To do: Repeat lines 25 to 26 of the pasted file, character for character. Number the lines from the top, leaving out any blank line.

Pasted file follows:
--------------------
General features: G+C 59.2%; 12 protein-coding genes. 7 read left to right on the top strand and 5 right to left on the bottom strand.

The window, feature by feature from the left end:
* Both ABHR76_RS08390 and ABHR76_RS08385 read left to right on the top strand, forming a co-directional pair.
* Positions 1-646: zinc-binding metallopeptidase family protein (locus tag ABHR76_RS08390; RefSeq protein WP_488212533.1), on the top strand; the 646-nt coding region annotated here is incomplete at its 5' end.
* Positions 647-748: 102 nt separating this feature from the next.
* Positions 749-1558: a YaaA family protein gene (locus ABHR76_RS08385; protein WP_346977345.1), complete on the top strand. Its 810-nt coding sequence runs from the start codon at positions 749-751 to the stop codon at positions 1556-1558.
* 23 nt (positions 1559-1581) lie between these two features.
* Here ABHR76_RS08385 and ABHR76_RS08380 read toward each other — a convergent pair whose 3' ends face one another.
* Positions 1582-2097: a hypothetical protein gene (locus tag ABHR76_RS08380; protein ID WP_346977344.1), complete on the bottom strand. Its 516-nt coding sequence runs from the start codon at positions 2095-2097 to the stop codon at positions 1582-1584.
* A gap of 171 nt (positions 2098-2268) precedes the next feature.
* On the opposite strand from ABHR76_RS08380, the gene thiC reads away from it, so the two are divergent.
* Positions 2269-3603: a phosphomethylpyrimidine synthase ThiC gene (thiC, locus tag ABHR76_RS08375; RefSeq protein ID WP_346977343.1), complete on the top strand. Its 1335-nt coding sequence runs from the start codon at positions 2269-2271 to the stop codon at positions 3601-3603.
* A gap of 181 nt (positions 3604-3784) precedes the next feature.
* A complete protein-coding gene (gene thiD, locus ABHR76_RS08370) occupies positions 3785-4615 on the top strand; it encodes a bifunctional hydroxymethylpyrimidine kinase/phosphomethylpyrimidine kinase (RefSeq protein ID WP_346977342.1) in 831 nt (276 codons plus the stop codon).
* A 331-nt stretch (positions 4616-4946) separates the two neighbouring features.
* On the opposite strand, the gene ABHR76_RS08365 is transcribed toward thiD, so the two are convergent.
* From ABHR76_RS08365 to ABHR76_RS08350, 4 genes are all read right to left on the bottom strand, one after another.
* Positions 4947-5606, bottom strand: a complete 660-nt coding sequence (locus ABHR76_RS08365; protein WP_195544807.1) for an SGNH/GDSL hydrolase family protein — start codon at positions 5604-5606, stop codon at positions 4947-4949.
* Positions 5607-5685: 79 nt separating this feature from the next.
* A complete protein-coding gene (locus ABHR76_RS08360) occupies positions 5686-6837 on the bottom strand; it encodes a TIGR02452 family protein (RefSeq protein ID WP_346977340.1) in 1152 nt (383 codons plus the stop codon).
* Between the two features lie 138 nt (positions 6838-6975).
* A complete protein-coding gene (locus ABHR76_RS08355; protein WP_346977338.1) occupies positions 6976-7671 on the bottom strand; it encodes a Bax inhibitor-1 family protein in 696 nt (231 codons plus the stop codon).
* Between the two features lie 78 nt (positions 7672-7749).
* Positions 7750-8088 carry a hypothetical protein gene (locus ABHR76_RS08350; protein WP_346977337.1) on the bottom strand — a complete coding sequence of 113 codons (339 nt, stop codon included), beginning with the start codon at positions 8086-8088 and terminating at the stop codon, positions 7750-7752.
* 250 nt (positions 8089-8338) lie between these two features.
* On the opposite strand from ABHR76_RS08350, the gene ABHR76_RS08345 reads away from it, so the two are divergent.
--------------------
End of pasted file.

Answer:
* 250 nt (positions 8089-8338) lie between these two features.
* On the opposite strand from ABHR76_RS08350, the gene ABHR76_RS08345 reads away from it, so the two are divergent.